toric lens, nd 1.53064 R 4.27400E+02 −9.47135E+01 r −2.33532E+01
refractive
index
toric lens, νd 55.5 K 3.71366E+00 D2s 6.83645E−05
Abbe's
number
light beam B4 −1.85091E−07 D4s −3.15441E−09
angle
polygon αm 90.0 B6 3.44576E−11 D6s 1.57399E−12
incident
angle (main
scanning)
polygon γ 3.0 B8 −6.82420E−15 D8s 3.94658E−16
incident
angle (sub-
scanning)
polygon θe 40.1 B10 7.10650E−19 D10s −1.68727E−19
maximum
emitting
angle
arrangement D2e 6.94333E−05
polygon e1 51.6 D4e 8.35960E−09
facet-toric
lens
center d1 17.9 D6e −3.37599E−12
thickness
of toric
lens
toric lens- e2 147.3 toric lens phase function D8e 7.98617E−16
scanned
surface
first second D10e −3.290990E−20
surface surface
b2 d0
Suffix s; b4 d2
laser side
Suffix e; b6 d4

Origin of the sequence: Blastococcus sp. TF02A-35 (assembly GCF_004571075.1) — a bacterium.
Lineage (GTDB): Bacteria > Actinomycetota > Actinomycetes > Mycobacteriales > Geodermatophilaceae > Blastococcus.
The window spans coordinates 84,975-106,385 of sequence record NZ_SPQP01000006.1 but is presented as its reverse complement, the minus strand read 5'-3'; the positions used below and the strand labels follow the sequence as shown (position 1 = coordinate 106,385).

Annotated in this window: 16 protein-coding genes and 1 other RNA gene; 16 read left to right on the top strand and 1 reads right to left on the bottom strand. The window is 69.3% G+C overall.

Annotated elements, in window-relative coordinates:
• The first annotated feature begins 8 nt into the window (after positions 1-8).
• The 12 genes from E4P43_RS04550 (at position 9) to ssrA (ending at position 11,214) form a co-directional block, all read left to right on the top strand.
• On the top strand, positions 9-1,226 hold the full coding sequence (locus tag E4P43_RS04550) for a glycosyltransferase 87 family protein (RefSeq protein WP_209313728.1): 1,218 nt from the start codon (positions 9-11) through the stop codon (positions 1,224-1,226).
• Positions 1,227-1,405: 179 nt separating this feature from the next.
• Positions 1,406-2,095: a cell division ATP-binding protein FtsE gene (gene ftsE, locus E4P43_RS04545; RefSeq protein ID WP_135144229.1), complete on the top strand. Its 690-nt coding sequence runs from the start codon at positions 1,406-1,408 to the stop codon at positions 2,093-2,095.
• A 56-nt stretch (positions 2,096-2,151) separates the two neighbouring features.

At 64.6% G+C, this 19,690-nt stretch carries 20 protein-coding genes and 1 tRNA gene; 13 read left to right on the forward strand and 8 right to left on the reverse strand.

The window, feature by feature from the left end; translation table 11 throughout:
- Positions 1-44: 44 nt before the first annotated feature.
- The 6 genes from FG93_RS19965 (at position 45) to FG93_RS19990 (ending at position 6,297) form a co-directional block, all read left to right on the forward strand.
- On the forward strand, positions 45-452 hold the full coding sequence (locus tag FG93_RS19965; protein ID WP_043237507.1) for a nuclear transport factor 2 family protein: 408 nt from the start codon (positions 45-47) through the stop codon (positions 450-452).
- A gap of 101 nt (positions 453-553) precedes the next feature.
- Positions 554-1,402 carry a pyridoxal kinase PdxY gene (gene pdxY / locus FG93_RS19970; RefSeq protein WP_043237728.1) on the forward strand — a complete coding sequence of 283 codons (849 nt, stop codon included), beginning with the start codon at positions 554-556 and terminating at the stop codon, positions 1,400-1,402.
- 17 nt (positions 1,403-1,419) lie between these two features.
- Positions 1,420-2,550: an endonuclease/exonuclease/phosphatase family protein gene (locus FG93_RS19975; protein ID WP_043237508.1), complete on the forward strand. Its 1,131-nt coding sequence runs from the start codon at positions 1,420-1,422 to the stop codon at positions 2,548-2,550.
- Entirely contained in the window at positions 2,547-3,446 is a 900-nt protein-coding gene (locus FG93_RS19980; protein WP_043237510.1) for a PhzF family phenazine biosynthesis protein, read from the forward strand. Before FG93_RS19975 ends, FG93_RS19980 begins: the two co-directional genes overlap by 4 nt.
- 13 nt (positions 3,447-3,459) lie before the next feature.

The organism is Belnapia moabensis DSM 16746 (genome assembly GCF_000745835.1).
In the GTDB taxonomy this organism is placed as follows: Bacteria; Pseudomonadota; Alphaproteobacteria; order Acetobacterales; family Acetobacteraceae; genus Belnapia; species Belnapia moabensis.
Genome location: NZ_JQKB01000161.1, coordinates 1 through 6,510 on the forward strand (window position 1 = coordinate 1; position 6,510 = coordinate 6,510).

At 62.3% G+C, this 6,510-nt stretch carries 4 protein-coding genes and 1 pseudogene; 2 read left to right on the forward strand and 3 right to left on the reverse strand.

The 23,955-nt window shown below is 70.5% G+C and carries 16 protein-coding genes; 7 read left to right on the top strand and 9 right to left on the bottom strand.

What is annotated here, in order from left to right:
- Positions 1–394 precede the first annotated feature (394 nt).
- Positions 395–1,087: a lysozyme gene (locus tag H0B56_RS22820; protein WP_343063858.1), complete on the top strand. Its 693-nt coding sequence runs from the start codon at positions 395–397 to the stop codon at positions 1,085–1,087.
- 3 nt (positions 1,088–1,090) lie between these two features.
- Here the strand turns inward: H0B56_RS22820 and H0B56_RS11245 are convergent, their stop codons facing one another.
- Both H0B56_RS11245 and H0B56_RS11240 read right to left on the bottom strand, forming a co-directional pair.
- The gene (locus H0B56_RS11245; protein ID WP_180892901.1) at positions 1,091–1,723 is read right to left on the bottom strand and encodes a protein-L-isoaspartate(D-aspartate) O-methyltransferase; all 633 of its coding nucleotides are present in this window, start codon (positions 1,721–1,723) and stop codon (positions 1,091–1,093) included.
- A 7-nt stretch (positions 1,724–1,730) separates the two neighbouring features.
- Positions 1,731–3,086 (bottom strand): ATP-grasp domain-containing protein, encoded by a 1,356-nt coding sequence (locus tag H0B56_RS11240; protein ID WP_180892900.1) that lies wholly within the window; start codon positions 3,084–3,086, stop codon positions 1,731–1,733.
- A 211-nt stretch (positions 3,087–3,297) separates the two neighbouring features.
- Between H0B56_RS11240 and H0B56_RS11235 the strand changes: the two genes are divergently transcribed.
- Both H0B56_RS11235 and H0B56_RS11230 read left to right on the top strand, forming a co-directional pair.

opposire to
laser side
b8 e0 4.40863E−06
b10 e2 −7.29715E−10
e4

In the first embodiment, as illustrated in FIG. 4, the input light beam Li emitted from the light source unit 1 enters the reflective deflection facet 5 a of the deflecting unit 5 at an angle of γ=3 (degrees) relative to the main scanning section in the sub-scanning direction. Further, the deflected light beam Ld also enters the scanning optical system 6 at an angle of γ′=3 (degrees) relative to the main scanning section in the sub-scanning direction. Therefore, the principal ray (alternate long and two short dashes line) of the deflected light beam Ld reaches at positions quite away from the sagittal optical axis (or the meridional line) on light incidence surface 6 a and light emerging surface 6 b of the scanning optical system 6. Passing positions Za and Zb on the lens surfaces 6 a and 6 b are above the meridional position (Zlens=0), and their distances Zlens from the optical axis La are Zlens>>0. The deflected light beam Ld transmitting through the scanning optical system 6 is imaged on a point Zo of the scanned surface 8, whose distance from the optical axis is Zimage, by the light condensing function of the scanning optical system 6.